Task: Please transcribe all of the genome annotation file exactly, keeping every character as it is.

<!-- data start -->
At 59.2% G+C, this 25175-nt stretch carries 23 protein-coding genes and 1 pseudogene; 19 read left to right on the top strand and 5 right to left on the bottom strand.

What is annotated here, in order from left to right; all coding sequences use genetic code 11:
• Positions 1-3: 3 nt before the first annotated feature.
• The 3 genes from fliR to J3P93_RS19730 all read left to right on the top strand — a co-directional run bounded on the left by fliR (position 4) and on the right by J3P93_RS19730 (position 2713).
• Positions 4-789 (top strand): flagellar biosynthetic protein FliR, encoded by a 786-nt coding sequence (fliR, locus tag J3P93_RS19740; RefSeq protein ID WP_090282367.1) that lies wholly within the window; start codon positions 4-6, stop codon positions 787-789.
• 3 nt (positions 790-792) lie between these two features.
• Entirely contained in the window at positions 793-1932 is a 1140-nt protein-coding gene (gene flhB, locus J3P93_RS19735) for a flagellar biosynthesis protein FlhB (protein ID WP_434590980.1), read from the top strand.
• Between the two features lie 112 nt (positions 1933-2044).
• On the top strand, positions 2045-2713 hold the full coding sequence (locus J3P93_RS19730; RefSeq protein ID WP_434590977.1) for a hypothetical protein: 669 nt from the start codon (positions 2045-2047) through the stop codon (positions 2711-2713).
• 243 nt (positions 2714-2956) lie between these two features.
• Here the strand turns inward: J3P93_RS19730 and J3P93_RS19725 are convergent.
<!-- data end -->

At 59.2% G+C, this 25175-nt stretch carries 23 protein-coding genes and 1 pseudogene; 19 read left to right on the top strand and 5 right to left on the bottom strand.

What is annotated here, in order from left to right; all coding sequences use genetic code 11:
• Positions 1-3: 3 nt before the first annotated feature.
• The 3 genes from fliR to J3P93_RS19730 all read left to right on the top strand — a co-directional run bounded on the left by fliR (position 4) and on the right by J3P93_RS19730 (position 2713).
• Positions 4-789 (top strand): flagellar biosynthetic protein FliR, encoded by a 786-nt coding sequence (fliR, locus tag J3P93_RS19740; RefSeq protein ID WP_090282367.1) that lies wholly within the window; start codon positions 4-6, stop codon positions 787-789.
• 3 nt (positions 790-792) lie between these two features.
• Entirely contained in the window at positions 793-1932 is a 1140-nt protein-coding gene (gene flhB, locus J3P93_RS19735) for a flagellar biosynthesis protein FlhB (protein ID WP_434590980.1), read from the top strand.
• Between the two features lie 112 nt (positions 1933-2044).
• On the top strand, positions 2045-2713 hold the full coding sequence (locus J3P93_RS19730; RefSeq protein ID WP_434590977.1) for a hypothetical protein: 669 nt from the start codon (positions 2045-2047) through the stop codon (positions 2711-2713).
• 243 nt (positions 2714-2956) lie between these two features.
• Here the strand turns inward: J3P93_RS19730 and J3P93_RS19725 are convergent.